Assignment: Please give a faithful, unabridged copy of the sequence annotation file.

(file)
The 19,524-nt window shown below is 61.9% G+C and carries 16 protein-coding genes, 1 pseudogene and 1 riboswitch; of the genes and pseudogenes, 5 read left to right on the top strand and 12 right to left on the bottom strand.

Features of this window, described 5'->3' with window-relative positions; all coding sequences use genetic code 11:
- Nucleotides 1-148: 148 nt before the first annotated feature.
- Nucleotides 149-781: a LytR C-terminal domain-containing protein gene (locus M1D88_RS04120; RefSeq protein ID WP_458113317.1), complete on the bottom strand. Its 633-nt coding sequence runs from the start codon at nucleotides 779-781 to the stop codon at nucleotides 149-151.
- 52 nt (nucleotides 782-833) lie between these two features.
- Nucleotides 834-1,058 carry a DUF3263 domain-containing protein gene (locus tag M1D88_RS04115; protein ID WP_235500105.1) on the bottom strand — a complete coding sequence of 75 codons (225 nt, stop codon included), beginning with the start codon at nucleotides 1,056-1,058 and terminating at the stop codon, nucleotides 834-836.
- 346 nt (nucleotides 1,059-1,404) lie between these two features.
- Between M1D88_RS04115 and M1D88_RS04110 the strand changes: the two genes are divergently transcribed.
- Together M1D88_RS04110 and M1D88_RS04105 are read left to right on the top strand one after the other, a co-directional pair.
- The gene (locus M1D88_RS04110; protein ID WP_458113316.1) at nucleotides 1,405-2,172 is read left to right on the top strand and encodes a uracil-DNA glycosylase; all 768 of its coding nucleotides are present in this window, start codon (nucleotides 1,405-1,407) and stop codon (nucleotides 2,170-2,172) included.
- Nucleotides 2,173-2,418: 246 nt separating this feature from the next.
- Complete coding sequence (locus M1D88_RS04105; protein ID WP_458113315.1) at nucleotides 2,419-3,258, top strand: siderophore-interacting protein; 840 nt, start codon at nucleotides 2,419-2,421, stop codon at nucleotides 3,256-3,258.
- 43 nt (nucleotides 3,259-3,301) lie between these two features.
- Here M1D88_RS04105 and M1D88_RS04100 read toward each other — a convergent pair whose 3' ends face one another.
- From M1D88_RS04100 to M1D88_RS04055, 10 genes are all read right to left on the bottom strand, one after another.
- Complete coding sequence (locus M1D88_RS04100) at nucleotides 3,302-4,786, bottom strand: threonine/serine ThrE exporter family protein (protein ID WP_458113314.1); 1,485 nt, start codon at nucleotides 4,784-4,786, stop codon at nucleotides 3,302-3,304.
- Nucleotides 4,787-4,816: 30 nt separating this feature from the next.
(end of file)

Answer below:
The 19,524-nt window shown below is 61.9% G+C and carries 16 protein-coding genes, 1 pseudogene and 1 riboswitch; of the genes and pseudogenes, 5 read left to right on the top strand and 12 right to left on the bottom strand.

Features of this window, described 5'->3' with window-relative positions; all coding sequences use genetic code 11:
- Nucleotides 1-148: 148 nt before the first annotated feature.
- Nucleotides 149-781: a LytR C-terminal domain-containing protein gene (locus M1D88_RS04120; RefSeq protein ID WP_458113317.1), complete on the bottom strand. Its 633-nt coding sequence runs from the start codon at nucleotides 779-781 to the stop codon at nucleotides 149-151.
- 52 nt (nucleotides 782-833) lie between these two features.
- Nucleotides 834-1,058 carry a DUF3263 domain-containing protein gene (locus tag M1D88_RS04115; protein ID WP_235500105.1) on the bottom strand — a complete coding sequence of 75 codons (225 nt, stop codon included), beginning with the start codon at nucleotides 1,056-1,058 and terminating at the stop codon, nucleotides 834-836.
- 346 nt (nucleotides 1,059-1,404) lie between these two features.
- Between M1D88_RS04115 and M1D88_RS04110 the strand changes: the two genes are divergently transcribed.
- Together M1D88_RS04110 and M1D88_RS04105 are read left to right on the top strand one after the other, a co-directional pair.
- The gene (locus M1D88_RS04110; protein ID WP_458113316.1) at nucleotides 1,405-2,172 is read left to right on the top strand and encodes a uracil-DNA glycosylase; all 768 of its coding nucleotides are present in this window, start codon (nucleotides 1,405-1,407) and stop codon (nucleotides 2,170-2,172) included.
- Nucleotides 2,173-2,418: 246 nt separating this feature from the next.
- Complete coding sequence (locus M1D88_RS04105; protein ID WP_458113315.1) at nucleotides 2,419-3,258, top strand: siderophore-interacting protein; 840 nt, start codon at nucleotides 2,419-2,421, stop codon at nucleotides 3,256-3,258.
- 43 nt (nucleotides 3,259-3,301) lie between these two features.
- Here M1D88_RS04105 and M1D88_RS04100 read toward each other — a convergent pair whose 3' ends face one another.
- From M1D88_RS04100 to M1D88_RS04055, 10 genes are all read right to left on the bottom strand, one after another.
- Complete coding sequence (locus M1D88_RS04100) at nucleotides 3,302-4,786, bottom strand: threonine/serine ThrE exporter family protein (protein ID WP_458113314.1); 1,485 nt, start codon at nucleotides 4,784-4,786, stop codon at nucleotides 3,302-3,304.
- Nucleotides 4,787-4,816: 30 nt separating this feature from the next.